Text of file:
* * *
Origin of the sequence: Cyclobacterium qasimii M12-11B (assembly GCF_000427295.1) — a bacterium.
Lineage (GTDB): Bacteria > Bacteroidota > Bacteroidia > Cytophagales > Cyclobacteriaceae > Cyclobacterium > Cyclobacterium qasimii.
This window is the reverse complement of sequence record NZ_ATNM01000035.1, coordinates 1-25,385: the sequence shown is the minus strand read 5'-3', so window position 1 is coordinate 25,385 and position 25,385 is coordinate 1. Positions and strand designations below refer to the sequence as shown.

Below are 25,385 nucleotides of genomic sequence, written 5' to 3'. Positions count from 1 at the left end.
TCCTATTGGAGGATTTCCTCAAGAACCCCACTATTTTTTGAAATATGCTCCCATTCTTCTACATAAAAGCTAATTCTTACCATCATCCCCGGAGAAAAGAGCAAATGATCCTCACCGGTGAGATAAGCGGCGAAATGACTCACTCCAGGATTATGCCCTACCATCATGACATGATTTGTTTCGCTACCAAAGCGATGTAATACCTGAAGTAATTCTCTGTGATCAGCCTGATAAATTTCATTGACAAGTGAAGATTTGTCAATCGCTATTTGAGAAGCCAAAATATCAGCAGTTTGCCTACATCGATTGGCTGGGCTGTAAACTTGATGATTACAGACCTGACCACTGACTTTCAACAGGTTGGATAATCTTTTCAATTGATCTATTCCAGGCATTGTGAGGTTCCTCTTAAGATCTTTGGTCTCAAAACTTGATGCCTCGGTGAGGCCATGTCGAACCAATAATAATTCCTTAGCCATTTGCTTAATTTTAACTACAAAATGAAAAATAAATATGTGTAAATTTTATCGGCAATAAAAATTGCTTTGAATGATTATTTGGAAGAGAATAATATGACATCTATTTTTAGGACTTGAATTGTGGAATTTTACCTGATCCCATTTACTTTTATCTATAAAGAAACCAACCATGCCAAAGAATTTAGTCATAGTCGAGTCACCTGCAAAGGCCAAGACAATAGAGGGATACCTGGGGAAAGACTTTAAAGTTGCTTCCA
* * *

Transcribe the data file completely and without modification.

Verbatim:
Origin of the sequence: Cyclobacterium qasimii M12-11B (assembly GCF_000427295.1) — a bacterium.
Lineage (GTDB): Bacteria > Bacteroidota > Bacteroidia > Cytophagales > Cyclobacteriaceae > Cyclobacterium > Cyclobacterium qasimii.
This window is the reverse complement of sequence record NZ_ATNM01000035.1, coordinates 1-25,385: the sequence shown is the minus strand read 5'-3', so window position 1 is coordinate 25,385 and position 25,385 is coordinate 1. Positions and strand designations below refer to the sequence as shown.

Below are 25,385 nucleotides of genomic sequence, written 5' to 3'. Positions count from 1 at the left end.
TCCTATTGGAGGATTTCCTCAAGAACCCCACTATTTTTTGAAATATGCTCCCATTCTTCTACATAAAAGCTAATTCTTACCATCATCCCCGGAGAAAAGAGCAAATGATCCTCACCGGTGAGATAAGCGGCGAAATGACTCACTCCAGGATTATGCCCTACCATCATGACATGATTTGTTTCGCTACCAAAGCGATGTAATACCTGAAGTAATTCTCTGTGATCAGCCTGATAAATTTCATTGACAAGTGAAGATTTGTCAATCGCTATTTGAGAAGCCAAAATATCAGCAGTTTGCCTACATCGATTGGCTGGGCTGTAAACTTGATGATTACAGACCTGACCACTGACTTTCAACAGGTTGGATAATCTTTTCAATTGATCTATTCCAGGCATTGTGAGGTTCCTCTTAAGATCTTTGGTCTCAAAACTTGATGCCTCGGTGAGGCCATGTCGAACCAATAATAATTCCTTAGCCATTTGCTTAATTTTAACTACAAAATGAAAAATAAATATGTGTAAATTTTATCGGCAATAAAAATTGCTTTGAATGATTATTTGGAAGAGAATAATATGACATCTATTTTTAGGACTTGAATTGTGGAATTTTACCTGATCCCATTTACTTTTATCTATAAAGAAACCAACCATGCCAAAGAATTTAGTCATAGTCGAGTCACCTGCAAAGGCCAAGACAATAGAGGGATACCTGGGGAAAGACTTTAAAGTTGCTTCCA